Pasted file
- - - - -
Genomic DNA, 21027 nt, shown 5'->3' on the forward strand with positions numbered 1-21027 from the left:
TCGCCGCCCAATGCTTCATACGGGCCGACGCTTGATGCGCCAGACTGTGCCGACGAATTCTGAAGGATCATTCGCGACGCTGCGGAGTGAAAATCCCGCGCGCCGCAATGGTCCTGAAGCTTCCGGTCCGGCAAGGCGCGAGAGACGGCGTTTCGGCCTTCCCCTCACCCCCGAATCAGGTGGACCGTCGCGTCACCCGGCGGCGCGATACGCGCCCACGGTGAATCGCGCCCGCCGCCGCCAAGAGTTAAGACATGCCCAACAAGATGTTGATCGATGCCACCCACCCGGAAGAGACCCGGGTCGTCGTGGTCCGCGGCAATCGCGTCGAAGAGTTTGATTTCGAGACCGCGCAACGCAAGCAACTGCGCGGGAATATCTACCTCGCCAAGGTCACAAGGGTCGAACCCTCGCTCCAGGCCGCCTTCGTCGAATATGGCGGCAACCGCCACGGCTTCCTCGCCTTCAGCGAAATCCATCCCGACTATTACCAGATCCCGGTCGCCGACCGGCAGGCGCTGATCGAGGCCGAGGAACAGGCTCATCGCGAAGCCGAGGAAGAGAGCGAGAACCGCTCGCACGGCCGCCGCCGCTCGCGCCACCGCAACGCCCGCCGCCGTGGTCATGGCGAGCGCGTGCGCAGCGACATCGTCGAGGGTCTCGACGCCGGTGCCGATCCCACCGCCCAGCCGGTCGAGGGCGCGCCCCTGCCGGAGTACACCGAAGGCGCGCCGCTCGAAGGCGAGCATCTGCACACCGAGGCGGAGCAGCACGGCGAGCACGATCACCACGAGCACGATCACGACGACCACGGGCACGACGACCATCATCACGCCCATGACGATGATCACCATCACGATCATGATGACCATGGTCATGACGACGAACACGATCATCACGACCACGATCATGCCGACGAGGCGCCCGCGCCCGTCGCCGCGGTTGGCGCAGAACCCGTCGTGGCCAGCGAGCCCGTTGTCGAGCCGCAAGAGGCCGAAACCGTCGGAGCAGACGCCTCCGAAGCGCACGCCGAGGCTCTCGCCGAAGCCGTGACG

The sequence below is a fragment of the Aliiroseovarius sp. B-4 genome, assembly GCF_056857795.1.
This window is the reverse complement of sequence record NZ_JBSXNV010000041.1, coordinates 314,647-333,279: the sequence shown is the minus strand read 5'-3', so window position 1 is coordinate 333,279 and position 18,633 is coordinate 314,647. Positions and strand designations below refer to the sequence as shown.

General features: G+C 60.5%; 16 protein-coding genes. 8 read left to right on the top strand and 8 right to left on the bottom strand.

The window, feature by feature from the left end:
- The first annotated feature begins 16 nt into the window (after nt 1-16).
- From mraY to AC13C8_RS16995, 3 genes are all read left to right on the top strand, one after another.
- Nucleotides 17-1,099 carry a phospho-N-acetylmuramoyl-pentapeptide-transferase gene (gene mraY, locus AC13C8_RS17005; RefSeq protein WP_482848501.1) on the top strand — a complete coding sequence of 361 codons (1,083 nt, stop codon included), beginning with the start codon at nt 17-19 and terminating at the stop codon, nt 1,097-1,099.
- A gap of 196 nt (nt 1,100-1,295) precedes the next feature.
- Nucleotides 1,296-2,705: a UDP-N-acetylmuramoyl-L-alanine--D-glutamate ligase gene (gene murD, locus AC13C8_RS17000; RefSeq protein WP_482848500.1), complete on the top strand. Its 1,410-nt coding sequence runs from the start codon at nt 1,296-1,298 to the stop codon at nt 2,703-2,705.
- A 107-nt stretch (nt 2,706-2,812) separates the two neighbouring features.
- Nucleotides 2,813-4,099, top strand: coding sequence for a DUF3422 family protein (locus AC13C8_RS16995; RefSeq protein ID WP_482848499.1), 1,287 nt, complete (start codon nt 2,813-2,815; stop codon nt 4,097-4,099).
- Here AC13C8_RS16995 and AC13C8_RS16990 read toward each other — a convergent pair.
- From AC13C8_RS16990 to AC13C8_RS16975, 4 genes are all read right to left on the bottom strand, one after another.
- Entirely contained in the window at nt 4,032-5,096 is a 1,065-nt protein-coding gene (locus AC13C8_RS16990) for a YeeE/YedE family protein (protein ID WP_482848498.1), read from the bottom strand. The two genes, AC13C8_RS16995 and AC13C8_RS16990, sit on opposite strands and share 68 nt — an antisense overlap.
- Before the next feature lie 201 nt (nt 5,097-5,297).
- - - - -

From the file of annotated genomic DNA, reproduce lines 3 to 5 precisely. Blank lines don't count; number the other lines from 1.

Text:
The sequence below is a fragment of the Aliiroseovarius sp. B-4 genome, assembly GCF_056857795.1.
This window is the reverse complement of sequence record NZ_JBSXNV010000041.1, coordinates 314,647-333,279: the sequence shown is the minus strand read 5'-3', so window position 1 is coordinate 333,279 and position 18,633 is coordinate 314,647. Positions and strand designations below refer to the sequence as shown.

General features: G+C 60.5%; 16 protein-coding genes. 8 read left to right on the top strand and 8 right to left on the bottom strand.